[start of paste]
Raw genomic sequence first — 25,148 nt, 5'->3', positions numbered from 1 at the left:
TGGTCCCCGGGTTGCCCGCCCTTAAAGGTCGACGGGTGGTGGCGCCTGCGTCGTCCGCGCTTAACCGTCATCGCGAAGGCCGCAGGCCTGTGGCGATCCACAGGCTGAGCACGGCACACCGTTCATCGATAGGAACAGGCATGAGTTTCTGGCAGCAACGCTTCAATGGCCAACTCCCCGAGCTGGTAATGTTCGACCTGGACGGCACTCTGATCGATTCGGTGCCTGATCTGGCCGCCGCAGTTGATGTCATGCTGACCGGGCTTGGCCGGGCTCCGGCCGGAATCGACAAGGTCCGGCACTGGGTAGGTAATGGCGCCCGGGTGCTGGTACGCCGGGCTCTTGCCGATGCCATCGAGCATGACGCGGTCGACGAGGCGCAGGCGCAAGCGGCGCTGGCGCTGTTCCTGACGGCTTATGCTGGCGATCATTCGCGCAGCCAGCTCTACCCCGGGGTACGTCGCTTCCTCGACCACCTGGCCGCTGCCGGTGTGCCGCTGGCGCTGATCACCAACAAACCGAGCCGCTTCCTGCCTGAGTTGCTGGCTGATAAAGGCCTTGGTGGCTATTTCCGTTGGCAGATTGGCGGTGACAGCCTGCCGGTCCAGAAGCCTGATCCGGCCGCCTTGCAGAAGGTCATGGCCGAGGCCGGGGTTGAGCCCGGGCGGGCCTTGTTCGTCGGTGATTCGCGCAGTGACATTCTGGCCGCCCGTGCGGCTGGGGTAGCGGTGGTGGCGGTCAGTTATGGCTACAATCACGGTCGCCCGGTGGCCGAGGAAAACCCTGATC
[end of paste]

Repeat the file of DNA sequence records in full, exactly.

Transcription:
Raw genomic sequence first — 25,148 nt, 5'->3', positions numbered from 1 at the left:
TGGTCCCCGGGTTGCCCGCCCTTAAAGGTCGACGGGTGGTGGCGCCTGCGTCGTCCGCGCTTAACCGTCATCGCGAAGGCCGCAGGCCTGTGGCGATCCACAGGCTGAGCACGGCACACCGTTCATCGATAGGAACAGGCATGAGTTTCTGGCAGCAACGCTTCAATGGCCAACTCCCCGAGCTGGTAATGTTCGACCTGGACGGCACTCTGATCGATTCGGTGCCTGATCTGGCCGCCGCAGTTGATGTCATGCTGACCGGGCTTGGCCGGGCTCCGGCCGGAATCGACAAGGTCCGGCACTGGGTAGGTAATGGCGCCCGGGTGCTGGTACGCCGGGCTCTTGCCGATGCCATCGAGCATGACGCGGTCGACGAGGCGCAGGCGCAAGCGGCGCTGGCGCTGTTCCTGACGGCTTATGCTGGCGATCATTCGCGCAGCCAGCTCTACCCCGGGGTACGTCGCTTCCTCGACCACCTGGCCGCTGCCGGTGTGCCGCTGGCGCTGATCACCAACAAACCGAGCCGCTTCCTGCCTGAGTTGCTGGCTGATAAAGGCCTTGGTGGCTATTTCCGTTGGCAGATTGGCGGTGACAGCCTGCCGGTCCAGAAGCCTGATCCGGCCGCCTTGCAGAAGGTCATGGCCGAGGCCGGGGTTGAGCCCGGGCGGGCCTTGTTCGTCGGTGATTCGCGCAGTGACATTCTGGCCGCCCGTGCGGCTGGGGTAGCGGTGGTGGCGGTCAGTTATGGCTACAATCACGGTCGCCCGGTGGCCGAGGAAAACCCTGATC